From the start, there needs to be a change in mindset to how media entrepreneurs approach radio transformation. Many in the industry have underestimated the impact of technology as they have often focused simply on shifting some of their content online — rather than looking at the broader opportunities that are created when a brand with a captive audience gets its own digital home.
While transformation has been spoken about in the local radio industry for decades, not much has changed as station management are often not incentivised to implement truly transformative initiatives.
Going digital for radio has traditionally meant a website and a presence on social media platforms and not building an 'owned' digital community.
A moment of truth
A challenge for broadcasters is that they often lack confidence in conventional listener numbers, have a poor understanding of their own audiences and, in turn, their influence and buying power.
They are hesitant to hear the answers to questions such as "Will people love us when we go digital?" and "Are we really the great brand that we think we are?" It is a moment of truth for radio stations.
Radio does have the advantage; however, its value around human and community interaction cannot
be matched and it still has the trust of audiences (unlike social media platforms) and has the ability to provide more nuanced or localised content for audiences. This is especially vital for community stations with a large diaspora audience.
With the right support and digital tools, such as locally developed Fabrik, stations can start converting their traditional listeners into a digital audience, on their mobile application.
Apart from gaining data on how many digital listeners they have and where they are based, stations can carry out registration drives, polls and competitions to learn more about their audience and their preferences and better serve their needs.
Benefiting from owned communities
There is a generational challenge to be overcome. While many senior decision makers in the industry understand the intricacies of radio, they are not digital natives and are yet to fully comprehend the capabilities resulting from merging radio with digital.
Here is where the next generation of talent in broadcasting can be a great asset. Many of them are already active and engage with fans on mainstream social media networks, and they are extending their activity to Fabrik will be key to bringing more fans on board.
They can also do this by blending audience participation into their programming, which makes for great, interactive radio, helps drive further traffic to their own app, and makes for an ideal way in which smaller stations can build credibility and relevance in the market, as well as generate additional revenue through selling advertising space.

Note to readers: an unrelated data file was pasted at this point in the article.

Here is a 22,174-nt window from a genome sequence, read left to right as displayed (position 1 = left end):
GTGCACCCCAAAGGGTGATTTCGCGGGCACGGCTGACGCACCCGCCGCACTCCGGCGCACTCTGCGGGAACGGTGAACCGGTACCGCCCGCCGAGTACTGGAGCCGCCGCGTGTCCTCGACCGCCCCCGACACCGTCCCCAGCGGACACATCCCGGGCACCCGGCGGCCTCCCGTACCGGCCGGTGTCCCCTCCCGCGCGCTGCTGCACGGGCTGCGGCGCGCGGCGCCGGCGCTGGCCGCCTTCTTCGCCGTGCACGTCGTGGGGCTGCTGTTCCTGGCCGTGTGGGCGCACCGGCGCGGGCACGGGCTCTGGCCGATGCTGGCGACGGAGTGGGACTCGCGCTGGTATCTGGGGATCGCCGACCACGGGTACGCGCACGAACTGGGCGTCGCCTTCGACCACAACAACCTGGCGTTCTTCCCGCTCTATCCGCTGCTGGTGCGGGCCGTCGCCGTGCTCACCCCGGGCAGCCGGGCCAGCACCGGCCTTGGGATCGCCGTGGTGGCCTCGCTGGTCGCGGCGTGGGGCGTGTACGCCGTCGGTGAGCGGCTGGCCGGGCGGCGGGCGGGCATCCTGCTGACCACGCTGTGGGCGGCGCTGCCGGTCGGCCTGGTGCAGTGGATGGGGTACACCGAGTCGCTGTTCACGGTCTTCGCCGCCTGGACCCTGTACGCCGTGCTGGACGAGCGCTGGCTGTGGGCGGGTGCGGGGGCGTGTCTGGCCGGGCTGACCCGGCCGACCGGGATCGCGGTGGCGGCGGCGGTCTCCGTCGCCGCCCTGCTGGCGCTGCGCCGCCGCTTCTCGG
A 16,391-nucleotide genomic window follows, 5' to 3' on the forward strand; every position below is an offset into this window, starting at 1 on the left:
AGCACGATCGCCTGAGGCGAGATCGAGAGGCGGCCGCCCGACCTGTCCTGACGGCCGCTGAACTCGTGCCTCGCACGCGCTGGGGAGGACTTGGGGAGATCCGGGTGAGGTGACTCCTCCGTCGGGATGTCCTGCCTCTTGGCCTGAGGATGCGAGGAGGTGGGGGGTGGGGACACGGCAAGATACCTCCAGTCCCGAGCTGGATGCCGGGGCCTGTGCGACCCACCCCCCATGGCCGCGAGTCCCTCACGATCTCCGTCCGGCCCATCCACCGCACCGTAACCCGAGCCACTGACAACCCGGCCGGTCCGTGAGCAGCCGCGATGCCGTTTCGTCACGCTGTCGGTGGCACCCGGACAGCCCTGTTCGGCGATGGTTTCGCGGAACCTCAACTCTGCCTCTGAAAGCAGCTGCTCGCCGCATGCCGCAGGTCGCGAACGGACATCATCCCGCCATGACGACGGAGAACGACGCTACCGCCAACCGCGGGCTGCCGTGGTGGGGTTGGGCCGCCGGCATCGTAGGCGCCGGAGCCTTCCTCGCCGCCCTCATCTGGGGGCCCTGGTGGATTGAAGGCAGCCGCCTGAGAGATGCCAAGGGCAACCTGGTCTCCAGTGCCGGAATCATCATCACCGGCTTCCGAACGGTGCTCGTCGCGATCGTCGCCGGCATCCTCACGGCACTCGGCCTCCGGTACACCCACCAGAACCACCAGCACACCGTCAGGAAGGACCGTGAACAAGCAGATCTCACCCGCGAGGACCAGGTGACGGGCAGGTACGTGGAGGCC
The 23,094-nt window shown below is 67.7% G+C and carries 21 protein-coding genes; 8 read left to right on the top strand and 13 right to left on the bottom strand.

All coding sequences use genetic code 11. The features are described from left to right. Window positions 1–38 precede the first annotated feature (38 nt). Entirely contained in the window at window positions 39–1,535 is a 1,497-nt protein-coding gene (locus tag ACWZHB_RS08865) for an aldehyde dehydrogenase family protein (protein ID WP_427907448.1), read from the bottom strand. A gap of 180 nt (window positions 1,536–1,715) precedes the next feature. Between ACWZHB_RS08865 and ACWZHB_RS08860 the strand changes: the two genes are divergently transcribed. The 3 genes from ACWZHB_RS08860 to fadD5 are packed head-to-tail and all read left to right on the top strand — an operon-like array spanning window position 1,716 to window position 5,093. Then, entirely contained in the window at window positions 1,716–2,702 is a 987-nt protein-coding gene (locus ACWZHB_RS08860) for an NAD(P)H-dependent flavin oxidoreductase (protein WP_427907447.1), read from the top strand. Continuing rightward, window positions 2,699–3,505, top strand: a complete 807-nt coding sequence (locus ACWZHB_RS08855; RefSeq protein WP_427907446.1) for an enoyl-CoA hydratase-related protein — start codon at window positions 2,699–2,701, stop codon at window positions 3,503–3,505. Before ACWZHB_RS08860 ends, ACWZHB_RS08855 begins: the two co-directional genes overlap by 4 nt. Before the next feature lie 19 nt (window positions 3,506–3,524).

Using a native platform gives stations the engagement and functionality of social networks, while still retaining control of their listener base. All that is required is a solid content and engagement strategy, as well as promotion.
By persuading their listeners to register with the app, stations can collect demographic information about their listeners and use these audience insights to bring on board advertisers.
This local market already exists and is being taken advantage of by international social media companies; having a native platform will help stations to benefit financially from this too.
Closing window of opportunity
A challenge however is that successfully implementing a social media engagement strategy requires a more decentralised and democratised approach to ensure that it serves the need of the community or audience rather than a one-way information distribution channel for the radio station.
However, radio transformation needs to be seen as an opportunity for media practitioners to reinvent themselves for a digital future. By not doing so, they risk the same pitfalls faced by many in the print industry.
They have avoided going digital for so long that they do not have enough of a traditional audience left to convert. The window of opportunity for radio is still open and stations must take advantage.
Radio has long been known for its trust quotient with its community and now they can extend that trust to their own digital private social network. In essence, they have a superpower to compete with the global, hyperscale platforms who are bleeding trust at an increasingly dizzy rate.
They have a clear bridge from the old world to the new world without losing themselves in the process. But they have
to take the leap.
Broadcasters cannot remain fearful of technology. This transformation is easier than people think and more often than not, audiences are ready for it. They have an identity and a sense of belonging with their preferred radio station and this will extend to their digital platforms.
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